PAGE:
Living legacy; Truckee man’s decision allows others to benefit from donor program
What was a tragic death for a Truckee family was a Christmas miracle for more than six California families.
Thanks to a quick thinking on the part of Washoe Medical Center doctors in Reno and the decisions made by family members, Steven Simpson’s death was life for at least six organ recipients and countless others who will receive Simpson’s bones and skin.
“This is what Steven would have wanted,” said Joanne Ichimura-Hoffman, Simpson’s girlfriend. “His legacy was to give to the end.”
Hoffman said within four days after Simpson had suffered a stroke from a brain aneurysm, she and his family made the decision to donate his organs and tissues and the organs were on their way to three different hospitals.
On Thursday, Dec. 18, the 42-year-old man was careflighted to Washoe Medical, where it was determined the bleeding in his brainstem was so extensive that his brain cells were dying.
“It was then that I began asking questions and the process began,” Hoffman said. “I was contacted by a coordinator for the donor program and the wait began.
Hoffman was instructed that Simpson could only be a donor when he was pronounced legally dead. It wasn’t until 7 p.m. Saturday when the announcement came and the death certificate was signed and the real work would be begin.
“We had to keep his organs healthy,” she said. “We kept massaging him and turning him to keep his organs alive.”
The process to donate organs is swift and organized. Recipients are found, tests are made and transplant teams are dispatched, all under the supervision of a local coordinator, who in this case was Virginia Reese from the California Transplant Donor Network.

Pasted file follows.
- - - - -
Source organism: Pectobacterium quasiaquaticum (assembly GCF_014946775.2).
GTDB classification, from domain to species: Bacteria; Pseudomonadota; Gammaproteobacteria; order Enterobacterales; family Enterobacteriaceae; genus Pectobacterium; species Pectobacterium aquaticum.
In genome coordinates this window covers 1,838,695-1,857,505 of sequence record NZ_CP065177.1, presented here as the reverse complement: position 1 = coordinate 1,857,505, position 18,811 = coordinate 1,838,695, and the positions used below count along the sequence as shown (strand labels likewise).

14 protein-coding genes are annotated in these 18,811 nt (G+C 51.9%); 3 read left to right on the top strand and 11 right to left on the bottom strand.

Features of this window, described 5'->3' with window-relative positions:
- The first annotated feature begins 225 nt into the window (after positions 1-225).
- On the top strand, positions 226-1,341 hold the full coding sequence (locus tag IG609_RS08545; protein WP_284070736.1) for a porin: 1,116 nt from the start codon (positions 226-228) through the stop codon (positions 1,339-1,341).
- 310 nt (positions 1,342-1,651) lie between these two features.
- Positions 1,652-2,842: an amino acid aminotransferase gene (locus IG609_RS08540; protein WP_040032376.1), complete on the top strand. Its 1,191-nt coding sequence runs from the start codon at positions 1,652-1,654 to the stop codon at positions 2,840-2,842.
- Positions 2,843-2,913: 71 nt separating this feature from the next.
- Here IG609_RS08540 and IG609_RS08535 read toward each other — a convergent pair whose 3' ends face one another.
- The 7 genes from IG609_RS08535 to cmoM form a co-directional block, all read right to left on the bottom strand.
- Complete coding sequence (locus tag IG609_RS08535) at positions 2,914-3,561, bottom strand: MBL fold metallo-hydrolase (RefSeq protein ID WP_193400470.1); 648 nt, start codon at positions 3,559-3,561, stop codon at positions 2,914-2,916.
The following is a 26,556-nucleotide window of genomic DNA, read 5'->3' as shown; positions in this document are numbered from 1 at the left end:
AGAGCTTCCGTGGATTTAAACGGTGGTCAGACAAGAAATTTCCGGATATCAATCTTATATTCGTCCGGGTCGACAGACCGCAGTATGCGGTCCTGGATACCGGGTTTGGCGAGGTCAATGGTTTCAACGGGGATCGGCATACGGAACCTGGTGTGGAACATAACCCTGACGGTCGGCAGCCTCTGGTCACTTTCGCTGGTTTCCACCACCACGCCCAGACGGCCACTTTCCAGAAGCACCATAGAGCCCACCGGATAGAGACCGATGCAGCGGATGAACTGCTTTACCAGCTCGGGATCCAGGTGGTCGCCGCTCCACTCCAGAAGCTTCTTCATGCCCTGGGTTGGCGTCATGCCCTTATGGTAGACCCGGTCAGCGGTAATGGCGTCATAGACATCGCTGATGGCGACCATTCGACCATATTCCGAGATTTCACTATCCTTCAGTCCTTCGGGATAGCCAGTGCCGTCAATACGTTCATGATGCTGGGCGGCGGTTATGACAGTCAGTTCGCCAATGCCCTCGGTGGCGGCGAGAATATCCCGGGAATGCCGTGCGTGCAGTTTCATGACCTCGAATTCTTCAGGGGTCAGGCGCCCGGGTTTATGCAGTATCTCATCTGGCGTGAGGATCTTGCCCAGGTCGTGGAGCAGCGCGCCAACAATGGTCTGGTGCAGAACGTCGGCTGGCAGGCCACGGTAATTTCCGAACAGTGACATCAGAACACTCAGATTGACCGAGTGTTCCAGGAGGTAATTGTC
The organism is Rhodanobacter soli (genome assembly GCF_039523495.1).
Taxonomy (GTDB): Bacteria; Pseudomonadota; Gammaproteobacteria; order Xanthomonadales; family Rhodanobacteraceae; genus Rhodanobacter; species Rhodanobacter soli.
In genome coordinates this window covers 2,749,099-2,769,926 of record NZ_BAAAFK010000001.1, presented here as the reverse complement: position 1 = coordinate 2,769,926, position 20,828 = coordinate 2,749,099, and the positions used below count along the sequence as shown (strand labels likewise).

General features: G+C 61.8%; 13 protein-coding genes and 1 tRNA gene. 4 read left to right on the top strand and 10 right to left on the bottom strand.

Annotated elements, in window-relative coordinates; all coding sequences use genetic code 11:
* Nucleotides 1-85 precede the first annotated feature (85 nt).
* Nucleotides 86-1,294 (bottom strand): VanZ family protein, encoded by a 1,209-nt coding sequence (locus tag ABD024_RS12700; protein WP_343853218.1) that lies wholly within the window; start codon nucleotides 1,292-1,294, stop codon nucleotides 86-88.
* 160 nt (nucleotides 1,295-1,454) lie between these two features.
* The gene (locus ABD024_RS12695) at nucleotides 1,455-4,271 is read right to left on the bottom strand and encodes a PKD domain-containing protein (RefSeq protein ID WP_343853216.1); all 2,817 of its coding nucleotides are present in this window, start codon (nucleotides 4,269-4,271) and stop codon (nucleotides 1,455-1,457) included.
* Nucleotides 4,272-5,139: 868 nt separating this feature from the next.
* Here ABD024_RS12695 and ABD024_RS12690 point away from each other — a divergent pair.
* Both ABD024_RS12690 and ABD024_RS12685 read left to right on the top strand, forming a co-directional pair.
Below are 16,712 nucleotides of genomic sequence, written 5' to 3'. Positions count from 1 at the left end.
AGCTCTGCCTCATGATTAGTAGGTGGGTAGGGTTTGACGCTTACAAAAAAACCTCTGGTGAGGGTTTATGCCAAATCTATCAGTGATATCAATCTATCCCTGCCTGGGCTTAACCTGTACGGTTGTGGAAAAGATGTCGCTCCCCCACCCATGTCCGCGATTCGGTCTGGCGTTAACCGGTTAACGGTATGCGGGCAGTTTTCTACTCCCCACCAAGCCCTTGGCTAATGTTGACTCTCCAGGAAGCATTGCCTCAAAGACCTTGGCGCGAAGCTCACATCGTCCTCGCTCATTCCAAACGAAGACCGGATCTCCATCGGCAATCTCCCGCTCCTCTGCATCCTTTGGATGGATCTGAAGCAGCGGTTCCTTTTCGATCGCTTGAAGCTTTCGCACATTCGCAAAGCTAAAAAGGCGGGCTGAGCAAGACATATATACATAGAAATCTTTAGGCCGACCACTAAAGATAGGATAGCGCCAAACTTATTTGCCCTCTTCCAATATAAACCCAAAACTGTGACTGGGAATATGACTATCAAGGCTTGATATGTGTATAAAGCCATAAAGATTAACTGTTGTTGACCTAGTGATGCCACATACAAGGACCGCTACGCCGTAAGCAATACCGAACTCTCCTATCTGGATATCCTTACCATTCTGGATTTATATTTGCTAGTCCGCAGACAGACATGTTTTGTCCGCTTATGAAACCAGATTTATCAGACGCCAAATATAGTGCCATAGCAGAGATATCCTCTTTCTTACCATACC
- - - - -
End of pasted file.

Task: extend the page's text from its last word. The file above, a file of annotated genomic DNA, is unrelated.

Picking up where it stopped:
At 2 p.m. Sunday, Hoffman said goodbye to Simpson for one final time before he was brought into the operating room. Transplant teams from University of California, San Diego and San Francisco, and Stanford University waited anxiously for the lives Simpson held within him.
Hoffman said doctors with the transplant teams called Simpson “one of a special elite group.” It was for his ability to donate everything. She was told he “had the greatest lungs and the biggest heart.” Something she had always known.
“He even had O-positive blood, which made him a universal donor,” she said.
Beside bone and skin, Simpson donated his corneas, heart, lungs, kidneys, and liver, and reports from Reese state the recipients all took to Simpson’s organs and are recovering from surgery.
“They told me his organs were beautiful,” Hoffman said. “He didn’t smoke or drink.”
Reese and Hoffman both emphasized the importance of discussing end-of-life decisions.
“If people just discussed these decisions, there would be no guessing game when the time comes,” Reese said. “This is a difficult process as it is, but it is also a lifesaving process and time is important at the end.”
The CTDN is considered a middle man between family members, the deceased and the doctors. Once death is declared the network takes over the care of the donor and all additional costs are absorbed by the network. There are about 60 such non-profit organizations nationally.
CTDN covers 200 hospitals within northern California and Nevada, which entails round-the-clock phone coverage to answer questions and to dispatch coordinators to families and hospitals needing guidance.
“That’s basically what we do,” Reese said. “We provide education for hospital staffs, answer questions and help coordinate the transfer of lifesaving resources.”
Each hospital is different in its approach to inquiring with family members about the possibility of organ donation, but Reese said that the common thread is the organization’s ability to always be available.
“It is a difficult enough subject to discuss with families,” she said. “We are always there and we would rather be the ones answering questions because we have the answers.”
Hoffman said Reese and her co-coordinator from Redding, made the decisions easy for her.
“They did have all the answers and they put my mind at ease,” Hoffman said. “If there was any doubt about Steven’s decision I wouldn’t have been able to do it.”